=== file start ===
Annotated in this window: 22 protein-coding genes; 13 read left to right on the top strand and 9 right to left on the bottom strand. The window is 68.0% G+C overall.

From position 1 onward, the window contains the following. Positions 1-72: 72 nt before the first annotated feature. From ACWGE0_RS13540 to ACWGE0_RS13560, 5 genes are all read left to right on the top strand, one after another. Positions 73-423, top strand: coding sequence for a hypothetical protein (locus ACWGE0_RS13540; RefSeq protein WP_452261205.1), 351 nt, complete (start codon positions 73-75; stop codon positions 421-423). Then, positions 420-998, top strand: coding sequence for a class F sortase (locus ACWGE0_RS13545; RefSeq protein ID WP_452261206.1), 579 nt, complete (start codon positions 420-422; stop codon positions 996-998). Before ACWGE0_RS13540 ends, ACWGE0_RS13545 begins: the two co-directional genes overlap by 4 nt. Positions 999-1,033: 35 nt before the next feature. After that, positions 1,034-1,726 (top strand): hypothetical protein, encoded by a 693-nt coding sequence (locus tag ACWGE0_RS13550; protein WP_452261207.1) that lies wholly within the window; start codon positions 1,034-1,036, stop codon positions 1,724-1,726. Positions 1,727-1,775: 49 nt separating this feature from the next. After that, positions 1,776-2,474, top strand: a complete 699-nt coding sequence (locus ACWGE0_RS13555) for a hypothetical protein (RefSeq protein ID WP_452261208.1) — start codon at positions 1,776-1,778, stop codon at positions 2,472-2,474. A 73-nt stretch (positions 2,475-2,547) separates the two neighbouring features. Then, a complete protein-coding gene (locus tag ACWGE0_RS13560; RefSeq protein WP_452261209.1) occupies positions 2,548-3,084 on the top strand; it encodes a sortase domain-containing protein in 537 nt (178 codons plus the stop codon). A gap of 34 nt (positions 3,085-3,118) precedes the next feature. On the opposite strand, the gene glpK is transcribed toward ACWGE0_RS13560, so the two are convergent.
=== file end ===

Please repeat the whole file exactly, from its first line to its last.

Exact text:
Annotated in this window: 22 protein-coding genes; 13 read left to right on the top strand and 9 right to left on the bottom strand. The window is 68.0% G+C overall.

From position 1 onward, the window contains the following. Positions 1-72: 72 nt before the first annotated feature. From ACWGE0_RS13540 to ACWGE0_RS13560, 5 genes are all read left to right on the top strand, one after another. Positions 73-423, top strand: coding sequence for a hypothetical protein (locus ACWGE0_RS13540; RefSeq protein WP_452261205.1), 351 nt, complete (start codon positions 73-75; stop codon positions 421-423). Then, positions 420-998, top strand: coding sequence for a class F sortase (locus ACWGE0_RS13545; RefSeq protein ID WP_452261206.1), 579 nt, complete (start codon positions 420-422; stop codon positions 996-998). Before ACWGE0_RS13540 ends, ACWGE0_RS13545 begins: the two co-directional genes overlap by 4 nt. Positions 999-1,033: 35 nt before the next feature. After that, positions 1,034-1,726 (top strand): hypothetical protein, encoded by a 693-nt coding sequence (locus tag ACWGE0_RS13550; protein WP_452261207.1) that lies wholly within the window; start codon positions 1,034-1,036, stop codon positions 1,724-1,726. Positions 1,727-1,775: 49 nt separating this feature from the next. After that, positions 1,776-2,474, top strand: a complete 699-nt coding sequence (locus ACWGE0_RS13555) for a hypothetical protein (RefSeq protein ID WP_452261208.1) — start codon at positions 1,776-1,778, stop codon at positions 2,472-2,474. A 73-nt stretch (positions 2,475-2,547) separates the two neighbouring features. Then, a complete protein-coding gene (locus tag ACWGE0_RS13560; RefSeq protein WP_452261209.1) occupies positions 2,548-3,084 on the top strand; it encodes a sortase domain-containing protein in 537 nt (178 codons plus the stop codon). A gap of 34 nt (positions 3,085-3,118) precedes the next feature. On the opposite strand, the gene glpK is transcribed toward ACWGE0_RS13560, so the two are convergent.